One Book One Bronx is a new style book club that inspires, encourages, and delights readers. You’re invited to join as we explore new books throughout the year. The book club meets weekly and is free to join. Free books will be given to the first 25 participants.
Sula by Toni Morrison
Two girls who grow up to become women. Two friends who become something worse than enemies. In this brilliantly imagined novel, Toni Morrison tells the story of Nel Wright and Sula Peace, who meet as children in the small town of Medallion, Ohio. Their devotion is fierce enough to withstand bullies and the burden of a dreadful secret. It endures even after Nel has grown up to be a pillar of the black community and Sula has become a pariah. But their friendship ends in an unforgivable betrayal—or does it end? Terrifying, comic, ribald and tragic, Sula is a work that overflows with life.
“You can’t go wrong by reading or re-reading the collected works of Toni Morrison. Beloved, Song of Solomon, The Bluest Eye, Sula, everything else — they’re transcendent, all of them. You’ll be glad you read them.”–Barack Obama
305 East 140th St. Bronx, NY
Mott Haven neighborhood
Tuesdays, 6:30pm to 8:00pm
October 22, 29, Nov 5, 12, 19, 2019
Nov 26, Dec 3, 10, 17, 2019
We the Animals by Justin Torres
Three brothers tear their way through childhood— smashing tomatoes all over each other, building kites from trash, hiding out when their parents do battle, tiptoeing around the house as their mother sleeps off her graveyard shift. Paps and Ma are from Brooklyn—he’s Puerto Rican, she’s white—and their love is a serious, dangerous thing that makes and unmakes a family many times.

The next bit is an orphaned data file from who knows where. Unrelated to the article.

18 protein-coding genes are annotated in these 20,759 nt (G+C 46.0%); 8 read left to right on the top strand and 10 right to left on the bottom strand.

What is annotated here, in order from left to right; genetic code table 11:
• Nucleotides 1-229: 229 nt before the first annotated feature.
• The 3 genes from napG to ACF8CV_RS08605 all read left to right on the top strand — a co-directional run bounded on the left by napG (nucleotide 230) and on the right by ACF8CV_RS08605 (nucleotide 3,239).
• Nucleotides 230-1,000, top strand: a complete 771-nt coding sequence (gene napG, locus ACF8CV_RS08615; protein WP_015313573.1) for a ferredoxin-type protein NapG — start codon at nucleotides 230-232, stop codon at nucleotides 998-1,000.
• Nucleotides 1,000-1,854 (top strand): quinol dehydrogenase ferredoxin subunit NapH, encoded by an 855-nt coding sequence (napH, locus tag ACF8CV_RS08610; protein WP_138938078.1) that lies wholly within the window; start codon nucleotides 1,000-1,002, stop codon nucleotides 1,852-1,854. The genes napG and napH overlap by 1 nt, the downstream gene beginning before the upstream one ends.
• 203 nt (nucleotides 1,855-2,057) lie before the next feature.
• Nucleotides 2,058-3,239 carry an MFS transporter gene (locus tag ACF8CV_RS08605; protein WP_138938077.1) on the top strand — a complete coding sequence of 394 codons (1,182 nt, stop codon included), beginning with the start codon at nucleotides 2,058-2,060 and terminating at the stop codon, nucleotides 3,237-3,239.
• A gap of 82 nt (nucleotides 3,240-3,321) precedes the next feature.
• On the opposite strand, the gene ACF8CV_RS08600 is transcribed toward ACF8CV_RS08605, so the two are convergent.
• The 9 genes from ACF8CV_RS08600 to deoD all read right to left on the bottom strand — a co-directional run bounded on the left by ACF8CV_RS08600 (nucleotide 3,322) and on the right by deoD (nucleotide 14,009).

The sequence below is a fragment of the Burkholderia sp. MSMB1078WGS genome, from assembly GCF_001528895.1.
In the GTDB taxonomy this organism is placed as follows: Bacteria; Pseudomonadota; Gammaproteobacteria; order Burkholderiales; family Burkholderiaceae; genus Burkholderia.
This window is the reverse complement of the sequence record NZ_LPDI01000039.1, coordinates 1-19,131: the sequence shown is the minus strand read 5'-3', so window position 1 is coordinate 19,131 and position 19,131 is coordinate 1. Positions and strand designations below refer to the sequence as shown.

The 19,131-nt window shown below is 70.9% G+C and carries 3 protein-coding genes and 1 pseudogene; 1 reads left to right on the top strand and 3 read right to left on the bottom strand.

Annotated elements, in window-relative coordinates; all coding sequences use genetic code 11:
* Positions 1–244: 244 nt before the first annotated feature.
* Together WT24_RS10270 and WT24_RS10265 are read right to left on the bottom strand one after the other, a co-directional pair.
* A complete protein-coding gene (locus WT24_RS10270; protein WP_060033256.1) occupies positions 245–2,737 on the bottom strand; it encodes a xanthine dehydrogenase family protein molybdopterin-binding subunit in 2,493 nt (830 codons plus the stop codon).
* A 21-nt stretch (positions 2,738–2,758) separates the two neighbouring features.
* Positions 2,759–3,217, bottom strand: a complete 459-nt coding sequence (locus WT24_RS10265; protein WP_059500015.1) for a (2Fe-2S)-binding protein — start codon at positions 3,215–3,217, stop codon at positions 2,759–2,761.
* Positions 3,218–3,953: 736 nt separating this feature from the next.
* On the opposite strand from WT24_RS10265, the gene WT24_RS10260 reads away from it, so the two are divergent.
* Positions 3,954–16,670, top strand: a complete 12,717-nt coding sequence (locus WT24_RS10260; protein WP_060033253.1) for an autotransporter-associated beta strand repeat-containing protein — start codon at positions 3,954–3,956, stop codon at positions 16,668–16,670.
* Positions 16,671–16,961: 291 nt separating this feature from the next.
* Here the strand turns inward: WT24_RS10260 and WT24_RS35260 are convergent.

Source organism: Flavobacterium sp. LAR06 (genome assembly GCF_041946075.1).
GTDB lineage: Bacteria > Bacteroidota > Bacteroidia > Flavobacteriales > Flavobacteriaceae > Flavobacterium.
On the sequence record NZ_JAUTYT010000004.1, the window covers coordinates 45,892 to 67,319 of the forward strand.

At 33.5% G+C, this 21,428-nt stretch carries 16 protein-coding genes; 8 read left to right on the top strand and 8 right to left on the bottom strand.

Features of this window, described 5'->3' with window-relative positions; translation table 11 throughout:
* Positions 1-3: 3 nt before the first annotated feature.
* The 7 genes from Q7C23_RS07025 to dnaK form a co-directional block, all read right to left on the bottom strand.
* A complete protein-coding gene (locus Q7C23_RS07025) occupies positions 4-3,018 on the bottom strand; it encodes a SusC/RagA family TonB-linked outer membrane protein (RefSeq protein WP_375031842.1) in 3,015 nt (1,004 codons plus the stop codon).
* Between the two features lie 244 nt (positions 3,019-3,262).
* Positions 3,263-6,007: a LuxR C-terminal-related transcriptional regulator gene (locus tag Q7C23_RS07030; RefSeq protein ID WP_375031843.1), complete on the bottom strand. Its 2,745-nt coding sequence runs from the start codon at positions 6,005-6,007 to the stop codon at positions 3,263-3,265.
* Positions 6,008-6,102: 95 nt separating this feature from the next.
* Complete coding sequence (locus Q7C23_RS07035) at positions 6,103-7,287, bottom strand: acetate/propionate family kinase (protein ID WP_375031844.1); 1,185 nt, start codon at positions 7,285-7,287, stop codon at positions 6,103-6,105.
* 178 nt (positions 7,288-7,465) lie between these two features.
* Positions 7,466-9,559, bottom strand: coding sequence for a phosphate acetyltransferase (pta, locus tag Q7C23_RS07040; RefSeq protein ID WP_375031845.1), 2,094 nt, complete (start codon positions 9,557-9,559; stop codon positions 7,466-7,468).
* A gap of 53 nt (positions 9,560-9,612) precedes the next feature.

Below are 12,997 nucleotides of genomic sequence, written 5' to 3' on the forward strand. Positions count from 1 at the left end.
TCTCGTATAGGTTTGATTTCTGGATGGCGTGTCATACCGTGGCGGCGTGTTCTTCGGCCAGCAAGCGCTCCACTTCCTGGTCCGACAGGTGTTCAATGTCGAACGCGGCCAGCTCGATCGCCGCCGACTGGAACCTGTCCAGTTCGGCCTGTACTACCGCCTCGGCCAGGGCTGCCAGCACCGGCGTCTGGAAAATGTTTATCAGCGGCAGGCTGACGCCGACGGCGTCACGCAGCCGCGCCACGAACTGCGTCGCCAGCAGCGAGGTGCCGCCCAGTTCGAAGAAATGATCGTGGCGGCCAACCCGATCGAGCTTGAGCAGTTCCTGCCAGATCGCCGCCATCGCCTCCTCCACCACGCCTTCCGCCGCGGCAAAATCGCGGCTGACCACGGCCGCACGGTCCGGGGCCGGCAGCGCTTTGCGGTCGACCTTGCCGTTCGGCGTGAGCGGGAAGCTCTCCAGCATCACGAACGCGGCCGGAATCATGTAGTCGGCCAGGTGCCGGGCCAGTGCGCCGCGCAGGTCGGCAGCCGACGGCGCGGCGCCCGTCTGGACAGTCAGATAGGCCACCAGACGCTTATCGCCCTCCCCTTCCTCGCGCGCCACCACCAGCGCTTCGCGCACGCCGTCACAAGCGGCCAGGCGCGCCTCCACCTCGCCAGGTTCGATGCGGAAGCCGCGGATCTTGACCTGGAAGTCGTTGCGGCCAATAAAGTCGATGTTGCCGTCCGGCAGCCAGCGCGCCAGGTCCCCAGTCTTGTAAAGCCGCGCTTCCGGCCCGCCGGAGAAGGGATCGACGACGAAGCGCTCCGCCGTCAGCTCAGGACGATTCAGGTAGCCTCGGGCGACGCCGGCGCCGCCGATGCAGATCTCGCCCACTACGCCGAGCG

Jan 7, 14, 21, 28, Feb 4, 2020
Searching for Zion: The Quest for Home in the African Diaspora
by Emily Raboteau
A decade in the making, Emily Raboteau’s Searching for Zion takes readers around the world on an unexpected adventure of faith. Both one woman’s quest for a place to call “home” and an investigation into a people’s search for the Promised Land, this landmark work of creative nonfiction is a trenchant inquiry into contemporary and historical ethnic displacement.
Feb 18, 25, Mar 3, 10, 17, 2020
A Lucky Man by Jamel Brinkley
In the nine expansive, searching stories of A Lucky Man, fathers and sons attempt to salvage relationships with friends and family members and confront mistakes made in the past. An imaginative young boy from the Bronx goes swimming with his group from day camp at a backyard pool in the suburbs, and faces the effects of power and privilege in ways he can barely grasp.
Juliet Takes a Breath by Gabby Rivera
Juliet Milagros Palante is a self-proclaimed closeted Puerto Rican baby dyke from the Bronx. Only, she’s not so closeted anymore. Not after coming out to her family the night before flying to Portland, Oregon, to intern with her favorite feminist writer–what’s sure to be a life-changing experience. And when Juliet’s coming out crashes and burns, she’s not sure her mom will ever speak to her again.
May 5, 12, 19, 26, June 2, 2020
Heavy: An American Memoir by Kiese Laymon
In Heavy, Laymon writes eloquently and honestly about growing up a hard-headed black son to a complicated and brilliant black mother in Jackson, Mississippi. From his early experiences of sexual violence, to his suspension from college, Laymon charts his complex relationship with his mother, grandmother, anorexia, obesity, sex, writing, and ultimately gambling.
June 9, 16, 23, 30, 2020
Corregidora by Gayl Jones
History and fiction have yielded little about those black slave women who were mistress and breeder to their white owners. There are some facts and figures, but they tell us nothing about the women themselves: their motives, their emotions, and the memories they passed on to their children.